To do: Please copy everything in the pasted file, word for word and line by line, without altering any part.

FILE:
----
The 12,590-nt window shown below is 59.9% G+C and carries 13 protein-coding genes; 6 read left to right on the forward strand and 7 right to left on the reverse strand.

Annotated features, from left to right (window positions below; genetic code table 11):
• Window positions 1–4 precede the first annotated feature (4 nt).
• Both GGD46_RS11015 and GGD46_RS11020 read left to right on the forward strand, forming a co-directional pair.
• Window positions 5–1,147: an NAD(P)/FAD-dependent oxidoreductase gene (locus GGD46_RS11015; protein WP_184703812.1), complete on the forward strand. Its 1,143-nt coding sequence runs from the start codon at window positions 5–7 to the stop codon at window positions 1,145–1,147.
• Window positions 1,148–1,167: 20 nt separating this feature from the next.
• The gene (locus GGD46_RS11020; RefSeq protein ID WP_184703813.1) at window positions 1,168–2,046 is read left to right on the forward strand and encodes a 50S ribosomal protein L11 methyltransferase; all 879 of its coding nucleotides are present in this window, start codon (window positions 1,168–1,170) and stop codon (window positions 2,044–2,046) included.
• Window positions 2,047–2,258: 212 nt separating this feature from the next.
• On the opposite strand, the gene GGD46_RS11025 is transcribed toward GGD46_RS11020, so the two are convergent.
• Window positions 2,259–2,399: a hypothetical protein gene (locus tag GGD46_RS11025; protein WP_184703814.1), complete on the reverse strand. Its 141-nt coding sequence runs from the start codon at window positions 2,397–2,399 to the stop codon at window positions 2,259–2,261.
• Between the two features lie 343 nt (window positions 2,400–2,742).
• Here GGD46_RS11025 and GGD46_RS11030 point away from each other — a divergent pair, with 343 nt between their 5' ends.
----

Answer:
The 12,590-nt window shown below is 59.9% G+C and carries 13 protein-coding genes; 6 read left to right on the forward strand and 7 right to left on the reverse strand.

Annotated features, from left to right (window positions below; genetic code table 11):
• Window positions 1–4 precede the first annotated feature (4 nt).
• Both GGD46_RS11015 and GGD46_RS11020 read left to right on the forward strand, forming a co-directional pair.
• Window positions 5–1,147: an NAD(P)/FAD-dependent oxidoreductase gene (locus GGD46_RS11015; protein WP_184703812.1), complete on the forward strand. Its 1,143-nt coding sequence runs from the start codon at window positions 5–7 to the stop codon at window positions 1,145–1,147.
• Window positions 1,148–1,167: 20 nt separating this feature from the next.
• The gene (locus GGD46_RS11020; RefSeq protein ID WP_184703813.1) at window positions 1,168–2,046 is read left to right on the forward strand and encodes a 50S ribosomal protein L11 methyltransferase; all 879 of its coding nucleotides are present in this window, start codon (window positions 1,168–1,170) and stop codon (window positions 2,044–2,046) included.
• Window positions 2,047–2,258: 212 nt separating this feature from the next.
• On the opposite strand, the gene GGD46_RS11025 is transcribed toward GGD46_RS11020, so the two are convergent.
• Window positions 2,259–2,399: a hypothetical protein gene (locus tag GGD46_RS11025; protein WP_184703814.1), complete on the reverse strand. Its 141-nt coding sequence runs from the start codon at window positions 2,397–2,399 to the stop codon at window positions 2,259–2,261.
• Between the two features lie 343 nt (window positions 2,400–2,742).
• Here GGD46_RS11025 and GGD46_RS11030 point away from each other — a divergent pair, with 343 nt between their 5' ends.